owing to well-founded fear of being persecuted for reason of race, religion, nationality, membership of a particular social group or opinion, is outside the country of his nationality and is unable or, owing to such fear, is unwilling to avail himself of the protection of that country; or who, not having a nationality and being outside the country of his former habitual residence as a result of such events, is unable or, owing to such fear, is unwilling to return to it.
No one seeking asylum in accordance with these Principles should, except for overriding reasons of national security or safeguarding the populations, be subjected to measures such as rejection at the frontier, return or expulsion which would result in compelling him to return to or remain in a territory if there is a well-founded fear of persecution endangering his life, physical integrity or liberty in that territory.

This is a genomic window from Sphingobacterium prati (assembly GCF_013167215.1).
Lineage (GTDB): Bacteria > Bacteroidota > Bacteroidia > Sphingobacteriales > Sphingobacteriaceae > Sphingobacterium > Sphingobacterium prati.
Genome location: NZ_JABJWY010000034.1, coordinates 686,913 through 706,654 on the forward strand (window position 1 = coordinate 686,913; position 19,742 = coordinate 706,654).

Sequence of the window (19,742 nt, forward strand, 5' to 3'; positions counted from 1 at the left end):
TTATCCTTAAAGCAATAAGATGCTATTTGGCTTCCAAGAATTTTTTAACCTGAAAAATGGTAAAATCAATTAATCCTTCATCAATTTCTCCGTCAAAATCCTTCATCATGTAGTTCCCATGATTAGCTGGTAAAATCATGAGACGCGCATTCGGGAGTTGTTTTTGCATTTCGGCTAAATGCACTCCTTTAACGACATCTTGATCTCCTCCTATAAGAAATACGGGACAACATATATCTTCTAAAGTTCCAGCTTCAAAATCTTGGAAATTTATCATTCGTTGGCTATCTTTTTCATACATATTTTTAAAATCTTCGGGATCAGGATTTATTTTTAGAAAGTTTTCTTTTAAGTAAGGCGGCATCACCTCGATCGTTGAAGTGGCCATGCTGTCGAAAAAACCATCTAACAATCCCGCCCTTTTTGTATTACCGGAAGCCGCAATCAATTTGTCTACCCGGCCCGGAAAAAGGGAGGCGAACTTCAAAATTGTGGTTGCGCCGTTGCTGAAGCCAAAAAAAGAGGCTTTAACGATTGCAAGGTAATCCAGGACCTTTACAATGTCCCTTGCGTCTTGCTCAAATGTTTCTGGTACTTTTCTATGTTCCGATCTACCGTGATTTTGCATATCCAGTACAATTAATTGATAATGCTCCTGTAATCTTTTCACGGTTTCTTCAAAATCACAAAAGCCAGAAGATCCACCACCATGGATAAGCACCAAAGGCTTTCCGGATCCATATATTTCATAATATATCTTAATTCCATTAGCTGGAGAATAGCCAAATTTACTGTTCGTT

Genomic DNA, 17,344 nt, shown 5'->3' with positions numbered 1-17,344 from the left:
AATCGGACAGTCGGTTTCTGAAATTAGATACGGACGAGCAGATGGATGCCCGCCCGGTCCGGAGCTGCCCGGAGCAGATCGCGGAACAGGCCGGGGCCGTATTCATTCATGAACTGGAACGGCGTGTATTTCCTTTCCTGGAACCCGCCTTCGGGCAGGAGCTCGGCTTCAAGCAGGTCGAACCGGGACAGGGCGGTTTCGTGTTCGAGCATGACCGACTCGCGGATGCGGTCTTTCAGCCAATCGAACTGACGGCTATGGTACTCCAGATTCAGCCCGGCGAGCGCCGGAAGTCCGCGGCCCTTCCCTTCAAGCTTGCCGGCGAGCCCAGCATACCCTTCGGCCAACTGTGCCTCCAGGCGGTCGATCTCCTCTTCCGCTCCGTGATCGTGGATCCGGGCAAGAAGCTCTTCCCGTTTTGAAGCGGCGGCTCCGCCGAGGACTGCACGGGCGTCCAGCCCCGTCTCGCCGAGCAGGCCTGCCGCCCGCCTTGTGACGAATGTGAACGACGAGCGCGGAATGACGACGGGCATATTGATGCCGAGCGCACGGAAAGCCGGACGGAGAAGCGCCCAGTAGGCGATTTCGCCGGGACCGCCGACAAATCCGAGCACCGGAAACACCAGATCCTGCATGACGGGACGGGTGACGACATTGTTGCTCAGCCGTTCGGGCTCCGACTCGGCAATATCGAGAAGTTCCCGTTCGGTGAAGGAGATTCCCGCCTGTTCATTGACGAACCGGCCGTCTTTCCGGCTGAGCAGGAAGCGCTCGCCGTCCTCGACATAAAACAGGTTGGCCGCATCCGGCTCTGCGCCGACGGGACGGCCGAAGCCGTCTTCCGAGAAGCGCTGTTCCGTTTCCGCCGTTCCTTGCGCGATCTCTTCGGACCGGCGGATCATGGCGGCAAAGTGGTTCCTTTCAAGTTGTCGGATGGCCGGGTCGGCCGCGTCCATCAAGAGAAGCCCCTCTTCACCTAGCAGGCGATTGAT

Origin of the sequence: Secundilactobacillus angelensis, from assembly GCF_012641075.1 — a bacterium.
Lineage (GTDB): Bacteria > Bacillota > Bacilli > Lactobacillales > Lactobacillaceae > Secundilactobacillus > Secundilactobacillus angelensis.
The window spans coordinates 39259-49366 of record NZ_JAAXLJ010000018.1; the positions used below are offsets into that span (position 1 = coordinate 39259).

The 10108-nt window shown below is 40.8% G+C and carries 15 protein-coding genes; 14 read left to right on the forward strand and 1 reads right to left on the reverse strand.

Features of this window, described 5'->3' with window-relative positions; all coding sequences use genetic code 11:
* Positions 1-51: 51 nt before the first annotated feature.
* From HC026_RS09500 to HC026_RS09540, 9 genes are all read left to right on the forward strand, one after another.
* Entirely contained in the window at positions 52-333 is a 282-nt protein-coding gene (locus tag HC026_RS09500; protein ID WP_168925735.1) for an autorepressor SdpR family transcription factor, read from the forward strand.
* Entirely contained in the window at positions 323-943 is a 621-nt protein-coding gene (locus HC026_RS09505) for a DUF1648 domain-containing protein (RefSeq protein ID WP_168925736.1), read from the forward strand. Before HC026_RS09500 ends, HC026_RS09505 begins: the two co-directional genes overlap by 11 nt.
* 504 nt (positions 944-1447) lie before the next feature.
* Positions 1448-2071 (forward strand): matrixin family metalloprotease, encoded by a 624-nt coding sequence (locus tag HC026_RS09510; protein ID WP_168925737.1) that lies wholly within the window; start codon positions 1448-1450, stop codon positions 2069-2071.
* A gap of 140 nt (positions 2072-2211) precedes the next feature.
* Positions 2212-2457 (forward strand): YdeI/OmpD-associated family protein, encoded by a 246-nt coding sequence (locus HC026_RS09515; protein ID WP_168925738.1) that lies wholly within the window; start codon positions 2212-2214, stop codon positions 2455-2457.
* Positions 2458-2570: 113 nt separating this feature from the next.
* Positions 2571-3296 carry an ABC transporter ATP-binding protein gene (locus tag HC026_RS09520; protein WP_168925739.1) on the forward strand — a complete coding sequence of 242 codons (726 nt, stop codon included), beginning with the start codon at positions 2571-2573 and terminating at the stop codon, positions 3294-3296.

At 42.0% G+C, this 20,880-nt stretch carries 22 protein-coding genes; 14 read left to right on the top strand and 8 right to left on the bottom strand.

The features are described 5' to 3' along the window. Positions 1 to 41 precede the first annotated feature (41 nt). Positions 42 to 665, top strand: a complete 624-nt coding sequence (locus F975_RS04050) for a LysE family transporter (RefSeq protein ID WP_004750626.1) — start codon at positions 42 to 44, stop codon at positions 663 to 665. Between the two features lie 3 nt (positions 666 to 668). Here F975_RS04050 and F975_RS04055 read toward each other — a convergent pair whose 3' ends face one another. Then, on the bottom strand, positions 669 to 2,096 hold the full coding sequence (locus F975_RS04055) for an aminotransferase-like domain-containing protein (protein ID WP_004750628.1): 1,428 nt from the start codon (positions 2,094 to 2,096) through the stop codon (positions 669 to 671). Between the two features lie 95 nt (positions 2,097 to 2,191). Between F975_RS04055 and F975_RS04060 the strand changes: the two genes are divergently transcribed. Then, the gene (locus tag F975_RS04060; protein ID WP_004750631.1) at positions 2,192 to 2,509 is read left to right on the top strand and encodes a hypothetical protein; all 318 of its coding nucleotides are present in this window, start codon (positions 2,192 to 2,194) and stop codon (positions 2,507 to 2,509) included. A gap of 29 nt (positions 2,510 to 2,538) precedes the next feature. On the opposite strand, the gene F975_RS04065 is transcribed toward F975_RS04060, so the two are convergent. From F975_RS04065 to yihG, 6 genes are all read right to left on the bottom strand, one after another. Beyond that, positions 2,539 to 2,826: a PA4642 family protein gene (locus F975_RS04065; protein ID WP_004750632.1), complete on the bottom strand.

Per Article 3(2) of the 1957 European Convention on Extradition and Article 4(5) of the 1981 Inter-American Convention on Extradition, the principle of non-refoulement also applies to extradition cases in which the person believes they will be tried or biased based specifically on one of the protected factors.
Though the principle of non-refoulement is a non-negotiable aspect of international law, states have interpreted Article 33 of the 1951 Convention in various ways, and they have constructed their legal responses to asylum seeker in corresponding manners. The four most common interpretations are:
Strict:This interpretation holds that non-refoulement laws only apply to asylum seekers who have physically entered a state's borders. States using this interpretation often enact policies and procedures designed to block asylum seekers from reaching their borders.
Strict, with a narrow reading: This interpretation holds that only certain refugees are legally entitled to non-refoulement protection. If the country receiving an asylum seeker does not find that their "life or freedom would be threatened" by refoulement, this interpretation holds that they can be legitimately returned to their country of origin.